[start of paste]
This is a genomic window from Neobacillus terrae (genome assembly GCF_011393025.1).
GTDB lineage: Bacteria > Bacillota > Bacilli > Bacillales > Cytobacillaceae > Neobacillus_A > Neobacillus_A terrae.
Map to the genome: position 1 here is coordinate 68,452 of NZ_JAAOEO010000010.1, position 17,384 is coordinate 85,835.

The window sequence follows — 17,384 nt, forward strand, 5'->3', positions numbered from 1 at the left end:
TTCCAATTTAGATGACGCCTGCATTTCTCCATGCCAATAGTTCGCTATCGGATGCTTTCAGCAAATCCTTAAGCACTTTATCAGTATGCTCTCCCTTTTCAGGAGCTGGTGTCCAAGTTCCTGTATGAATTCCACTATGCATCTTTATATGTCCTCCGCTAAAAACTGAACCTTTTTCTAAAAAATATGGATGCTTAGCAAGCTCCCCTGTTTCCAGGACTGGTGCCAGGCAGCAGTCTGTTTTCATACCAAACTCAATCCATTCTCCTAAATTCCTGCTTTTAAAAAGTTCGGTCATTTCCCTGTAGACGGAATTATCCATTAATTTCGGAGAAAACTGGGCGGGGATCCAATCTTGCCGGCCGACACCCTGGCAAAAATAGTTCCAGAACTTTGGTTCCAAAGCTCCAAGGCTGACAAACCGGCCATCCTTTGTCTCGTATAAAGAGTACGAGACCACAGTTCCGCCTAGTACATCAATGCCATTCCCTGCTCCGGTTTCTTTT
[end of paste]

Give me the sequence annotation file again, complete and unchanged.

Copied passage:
This is a genomic window from Neobacillus terrae (genome assembly GCF_011393025.1).
GTDB lineage: Bacteria > Bacillota > Bacilli > Bacillales > Cytobacillaceae > Neobacillus_A > Neobacillus_A terrae.
Map to the genome: position 1 here is coordinate 68,452 of NZ_JAAOEO010000010.1, position 17,384 is coordinate 85,835.

The window sequence follows — 17,384 nt, forward strand, 5'->3', positions numbered from 1 at the left end:
TTCCAATTTAGATGACGCCTGCATTTCTCCATGCCAATAGTTCGCTATCGGATGCTTTCAGCAAATCCTTAAGCACTTTATCAGTATGCTCTCCCTTTTCAGGAGCTGGTGTCCAAGTTCCTGTATGAATTCCACTATGCATCTTTATATGTCCTCCGCTAAAAACTGAACCTTTTTCTAAAAAATATGGATGCTTAGCAAGCTCCCCTGTTTCCAGGACTGGTGCCAGGCAGCAGTCTGTTTTCATACCAAACTCAATCCATTCTCCTAAATTCCTGCTTTTAAAAAGTTCGGTCATTTCCCTGTAGACGGAATTATCCATTAATTTCGGAGAAAACTGGGCGGGGATCCAATCTTGCCGGCCGACACCCTGGCAAAAATAGTTCCAGAACTTTGGTTCCAAAGCTCCAAGGCTGACAAACCGGCCATCCTTTGTCTCGTATAAAGAGTACGAGACCACAGTTCCGCCTAGTACATCAATGCCATTCCCTGCTCCGGTTTCTTTT